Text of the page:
It was once stated that there were two matters of major concern to men in the city – sex and parking.
Judging by The Argus, sex has temporarily been forgotten as women join men in outrage over huge hikes in parking charges introduced by the Green-led city council.
It now costs up to £20 a day to leave a car on the seafront which puts parking fees in Brighton on a par with those in some of the world’s great cities.
I’d say opposition to the charges is not as universal as The Argus reader reactions might indicate.
There are plenty of people who feel parking fees are a good way of getting visitors to jettison their cars when coming into the city.
Another segment is against any form of parking control while a further group accepts the need for higher charges but thinks the latest rises are too much too soon.
Brighton is a tricky city in which to manage traffic. Hemmed in between the Downs and the sea, it has a high population density.
Because it largely escaped road widening in the ’60s, its main streets are those designed for the horse and cart. They are busy and narrow.
Brighton is also one of Britain’s leading resorts and the nearest on the south coast to London. It receives millions of visitors a year and not just in the summer.
It became obvious from the early days of motoring that control was needed. Brighton was one of the first towns to have traffic lights and parking meters were introduced half a century ago.
Brighton has more off-street parking than any other city in the south east outside London, although it may not seem that way.
National Car Parks were quick to see the potential of the place and took years of losses before eventually reaping rich rewards.
There have been times when Brighton has been overwhelmed by traffic and if you look at copies of The Argus in the ’80s you will often find headlines saying Gridlock.
Yet thanks to some wise moves in the past, Brighton is probably less gridlocked now than it was then and traffic moves better there than in most comparable towns.
Millions of people arrive in the city by train thanks to a rail service unmatched in frequency by any other resort. The bus service is by common consent the best in the provinces.
Despite steep hills and strong winds, many people use bikes and Brighton is small enough to cover much of the centre by foot.
I agree with the Greens in their bid to continue this process by creating new cycle lanes, introducing 20mph zones and making Brighton Station more accessible.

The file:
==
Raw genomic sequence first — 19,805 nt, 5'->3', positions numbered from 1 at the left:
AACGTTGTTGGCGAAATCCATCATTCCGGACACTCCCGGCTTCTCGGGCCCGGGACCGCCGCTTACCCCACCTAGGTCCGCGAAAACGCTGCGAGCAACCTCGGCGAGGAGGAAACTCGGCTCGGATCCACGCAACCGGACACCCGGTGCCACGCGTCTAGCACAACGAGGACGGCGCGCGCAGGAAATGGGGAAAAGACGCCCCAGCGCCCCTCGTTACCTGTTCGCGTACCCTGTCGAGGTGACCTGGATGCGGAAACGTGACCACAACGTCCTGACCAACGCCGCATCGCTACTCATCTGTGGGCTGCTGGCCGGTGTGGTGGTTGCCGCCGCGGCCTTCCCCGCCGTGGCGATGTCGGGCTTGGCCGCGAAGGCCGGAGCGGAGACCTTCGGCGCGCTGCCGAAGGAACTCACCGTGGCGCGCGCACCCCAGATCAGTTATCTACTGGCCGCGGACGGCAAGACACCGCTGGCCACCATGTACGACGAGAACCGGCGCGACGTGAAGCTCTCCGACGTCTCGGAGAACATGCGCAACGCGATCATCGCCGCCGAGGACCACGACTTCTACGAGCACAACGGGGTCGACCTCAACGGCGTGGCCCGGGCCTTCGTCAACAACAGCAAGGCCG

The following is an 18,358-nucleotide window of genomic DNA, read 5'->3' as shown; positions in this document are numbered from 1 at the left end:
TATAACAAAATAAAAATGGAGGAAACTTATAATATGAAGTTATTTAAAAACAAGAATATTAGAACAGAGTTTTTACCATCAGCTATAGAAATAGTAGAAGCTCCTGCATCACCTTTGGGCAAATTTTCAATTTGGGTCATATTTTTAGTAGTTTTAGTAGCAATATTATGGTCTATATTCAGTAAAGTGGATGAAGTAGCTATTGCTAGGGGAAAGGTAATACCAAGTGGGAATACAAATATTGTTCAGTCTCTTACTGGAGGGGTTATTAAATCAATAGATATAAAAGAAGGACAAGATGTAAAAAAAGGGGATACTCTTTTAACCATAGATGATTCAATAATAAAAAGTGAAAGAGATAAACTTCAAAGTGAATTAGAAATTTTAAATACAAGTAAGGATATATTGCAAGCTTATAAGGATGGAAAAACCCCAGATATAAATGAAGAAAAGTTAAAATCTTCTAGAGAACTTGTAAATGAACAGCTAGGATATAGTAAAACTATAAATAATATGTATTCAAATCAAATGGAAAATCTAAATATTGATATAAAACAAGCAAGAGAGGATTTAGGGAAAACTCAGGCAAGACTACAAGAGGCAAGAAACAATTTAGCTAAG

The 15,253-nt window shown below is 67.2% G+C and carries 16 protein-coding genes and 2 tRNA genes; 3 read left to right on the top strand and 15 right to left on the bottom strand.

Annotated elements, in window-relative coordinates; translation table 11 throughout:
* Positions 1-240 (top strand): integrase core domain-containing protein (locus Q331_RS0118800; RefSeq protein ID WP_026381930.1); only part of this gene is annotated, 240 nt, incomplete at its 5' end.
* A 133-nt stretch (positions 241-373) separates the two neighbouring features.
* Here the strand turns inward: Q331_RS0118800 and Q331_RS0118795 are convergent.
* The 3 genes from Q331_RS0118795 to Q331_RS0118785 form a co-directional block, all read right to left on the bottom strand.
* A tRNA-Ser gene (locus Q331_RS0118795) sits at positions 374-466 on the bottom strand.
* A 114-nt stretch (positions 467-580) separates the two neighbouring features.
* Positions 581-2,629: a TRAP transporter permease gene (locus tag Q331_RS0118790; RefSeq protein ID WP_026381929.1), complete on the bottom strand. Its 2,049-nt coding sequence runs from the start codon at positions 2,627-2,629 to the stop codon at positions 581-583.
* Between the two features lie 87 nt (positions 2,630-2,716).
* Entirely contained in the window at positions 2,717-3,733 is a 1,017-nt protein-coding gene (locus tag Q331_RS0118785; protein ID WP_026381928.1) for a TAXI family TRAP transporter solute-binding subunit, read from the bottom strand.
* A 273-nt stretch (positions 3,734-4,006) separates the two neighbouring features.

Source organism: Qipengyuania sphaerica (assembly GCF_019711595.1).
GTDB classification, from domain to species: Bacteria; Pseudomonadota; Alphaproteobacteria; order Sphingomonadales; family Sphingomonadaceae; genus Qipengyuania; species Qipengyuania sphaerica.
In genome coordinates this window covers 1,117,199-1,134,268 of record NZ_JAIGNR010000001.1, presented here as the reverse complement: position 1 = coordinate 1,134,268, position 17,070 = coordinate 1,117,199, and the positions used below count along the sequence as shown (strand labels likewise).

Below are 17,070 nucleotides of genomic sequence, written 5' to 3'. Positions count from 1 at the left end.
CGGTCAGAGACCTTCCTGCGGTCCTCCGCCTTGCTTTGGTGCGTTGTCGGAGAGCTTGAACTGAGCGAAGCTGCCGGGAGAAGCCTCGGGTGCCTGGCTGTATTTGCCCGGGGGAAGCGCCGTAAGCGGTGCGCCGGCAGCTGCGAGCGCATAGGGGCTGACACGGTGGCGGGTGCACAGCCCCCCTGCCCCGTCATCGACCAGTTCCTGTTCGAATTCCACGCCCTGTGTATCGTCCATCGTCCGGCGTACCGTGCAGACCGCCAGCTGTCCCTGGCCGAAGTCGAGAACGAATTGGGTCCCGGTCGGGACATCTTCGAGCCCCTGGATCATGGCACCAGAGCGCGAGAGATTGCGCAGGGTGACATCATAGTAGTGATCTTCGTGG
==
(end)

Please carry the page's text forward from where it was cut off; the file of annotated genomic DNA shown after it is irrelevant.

Increasing parking charges bit by bit is a way of encouraging this trend, at least among that middle group of people who are capable of being persuaded.
But the new charges are far too high, especially in Madeira Drive where trade has already been badly affected. Few people are likely to be tempted to go there by car, especially when they might have to carry almost £20 in loose change to pay for all-day parking – although the council has promised the swift introduction of cashless pay machines.
The council has now introduced a new eight-hour tariff costing £15 in the seafront high zone, which includes Madeira Drive. Whether this makes a difference remains to be seen.
Madeira Drive is unique because it has no buses and lies below a high sea wall which makes access by foot daunting for anyone in a wheelchair or pushing a buggy.
The middle section, where Concorde 2, Yellowave beach sports centre and the children’s playground are, is a long half mile from the nearest bus stop for those avoiding stairs.
After talks with traders the council made a concession earlier this year by lowering charges at the eastern end of the car parking area.
But this has not prevented a considerable loss of trade for all businesses in Madeira Drive and scores of empty parking bays are the obvious cause.
Visitors are not using alternative means of transport to reach the seafront because they are too far away. Instead they are not coming at all.
I hope there will be a time when new attractions are provided in the marina and an ice skating centre is built at Black Rock that will make it viable to run bus services in Madeira Drive.
This could be supplemented by a new rapid form of transport, perhaps a monorail, whisking people swiftly between the marina and the Palace Pier while also stopping at other centres on the way.
But until or unless that happens, charges must be lowered further in Madeira Drive.
The Argus campaign to Park the Charges has widespread support.
Charges can be raised each year to meet the laudable aims of the council but the seafront rises have been as steep as the sea wall in east Brighton, and it is good that they have been reviewed. More can be done, however.
There’s one more bonus. Solve the parking problem and Brighton can resume its traditional obsession with sex.